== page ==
It would be interesting to get a conversation about meal planning going down below in the comments, so let me know if you’ve ever employed my strategy, or what methods you swear by when it comes time to plan dinner (and, let’s be real, breakfast and lunch) for the week. I’m also going to be more faithful about Instagramming recipes from my dinner plans, so hop on over to the ‘gram if you’d care to follow along!
Garlic Quinoa Buffalo Bean Bowls
- Total Time: 40 mins
- Yield: 4 bowls 1x
Gluten free/vegetarian. Prep the ingredients for the beans while you cook the garlic quinoa, and you have super quick, fun, and healthy lunches to look forward to all week!
- 4 1/2 T olive oil or butter, divided
- 6 medium cloves garlic, minced (4 for the quinoa, 2 for the beans)
- 1 1/4 C dry quinoa, rinsed
- 2 1/4 C + 1 C water (divided use)
- 1 1/2 t garlic salt (plus regular salt)
- 1/4 t ground white pepper
- 1/2 small yellow onion, chopped small
- 3 stalks celery, diced (plus more for garnish)
- 2 carrots, peeled and diced
- 3 C cooked beans (2 15 oz. cans), drained and rinsed
- 1/3 C buffalo sauce (such as Frank’s)
- 1/2 C crumbled blue cheese
- 4 scallions, thinly sliced
- Make the quinoa. Heat 1 1/2 tablespoons oil or butter over medium heat in a 2 quart (or larger) saucepan. Add 4 cloves minced garlic and stir constantly until it turns light golden. Add the quinoa and stir for another minute or two, to toast. Add 2 1/4 cups water and a pinch of garlic salt, increase heat to high, and bring to a boil. Reduce heat to maintain a simmer, and cook for about 15 minutes, until the quinoa is tender and has absorbed all the liquid. Stir in 1 teaspoon garlic salt and the pepper and distribute warm quinoa amongst four bowls or to-go containers.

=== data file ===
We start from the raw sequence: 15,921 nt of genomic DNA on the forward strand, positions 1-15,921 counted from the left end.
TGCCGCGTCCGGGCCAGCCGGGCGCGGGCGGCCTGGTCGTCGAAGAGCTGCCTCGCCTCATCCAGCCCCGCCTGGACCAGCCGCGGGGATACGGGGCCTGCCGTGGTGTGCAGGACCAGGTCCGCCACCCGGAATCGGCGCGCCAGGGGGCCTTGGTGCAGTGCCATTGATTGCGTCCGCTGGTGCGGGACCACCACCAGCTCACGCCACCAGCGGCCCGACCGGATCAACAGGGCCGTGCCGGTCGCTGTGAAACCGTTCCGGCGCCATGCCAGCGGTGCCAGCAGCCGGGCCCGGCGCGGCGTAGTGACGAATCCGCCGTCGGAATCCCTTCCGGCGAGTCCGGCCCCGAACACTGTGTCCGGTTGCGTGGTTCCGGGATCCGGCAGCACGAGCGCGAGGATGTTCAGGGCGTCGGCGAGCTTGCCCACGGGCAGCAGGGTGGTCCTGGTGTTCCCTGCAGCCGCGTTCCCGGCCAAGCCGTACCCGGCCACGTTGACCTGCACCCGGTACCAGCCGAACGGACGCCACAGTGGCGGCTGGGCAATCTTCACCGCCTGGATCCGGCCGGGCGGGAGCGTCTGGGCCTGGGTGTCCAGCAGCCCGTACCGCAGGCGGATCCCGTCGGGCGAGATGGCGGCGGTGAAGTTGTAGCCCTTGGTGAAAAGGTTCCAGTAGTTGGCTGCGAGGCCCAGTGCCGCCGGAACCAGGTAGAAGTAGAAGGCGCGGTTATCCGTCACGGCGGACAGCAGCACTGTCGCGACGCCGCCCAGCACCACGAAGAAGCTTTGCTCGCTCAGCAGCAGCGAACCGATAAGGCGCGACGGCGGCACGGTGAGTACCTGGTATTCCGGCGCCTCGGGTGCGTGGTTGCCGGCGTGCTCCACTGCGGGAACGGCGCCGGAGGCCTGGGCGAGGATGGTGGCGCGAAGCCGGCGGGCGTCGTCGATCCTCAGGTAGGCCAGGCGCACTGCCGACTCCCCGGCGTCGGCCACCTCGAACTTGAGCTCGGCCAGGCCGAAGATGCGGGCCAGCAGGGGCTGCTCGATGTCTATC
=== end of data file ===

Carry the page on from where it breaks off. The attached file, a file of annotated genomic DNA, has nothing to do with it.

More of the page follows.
- Make the beans. Heat 3 tablespoons butter or oil over medium heat until melted or hot. Add onion, celery, and carrots, increase heat to medium high, and cook, stirring often, until well browned. Add garlic and cook 15 to 30 seconds. Add beans and 1 cup water and reduce heat (probably down) to a simmer. Cook 5 to 10 minutes to reduce slightly, smashing some of the beans with the back of a wooden spoon as they cook, to thicken. Add hot sauce and simmer another minute or two, then season to taste with 1 teaspoon salt and a pinch of garlic salt. Divide beans amongst bowls with quinoa.
- To serve or store, top with blue cheese, scallions, and extra chopped celery. Keep in the refrigerator for up to five days, or freeze without the celery and scallion topping.
Recipe inspired by my 4-ingredient spicy black beans and buffalo chicken garlic quinoa bowls.
If you don’t have onions, carrots, AND celery, just use 2 cups total of just one or two of them.
For speedy prep, get the bean ingredients ready while the quinoa cooks.
- Prep Time: 5 mins
- Cook Time: 35 mins
- Category: Main Dish
- Cuisine: Vegetarian
Note: This page contains affiliate links. It does NOT contain sponsored content. Affiliate links (to products I recommend, on Amazon) offset my ingredient and website maintenance costs, so I can keep bringing you spicy recipes like this one. Thanks!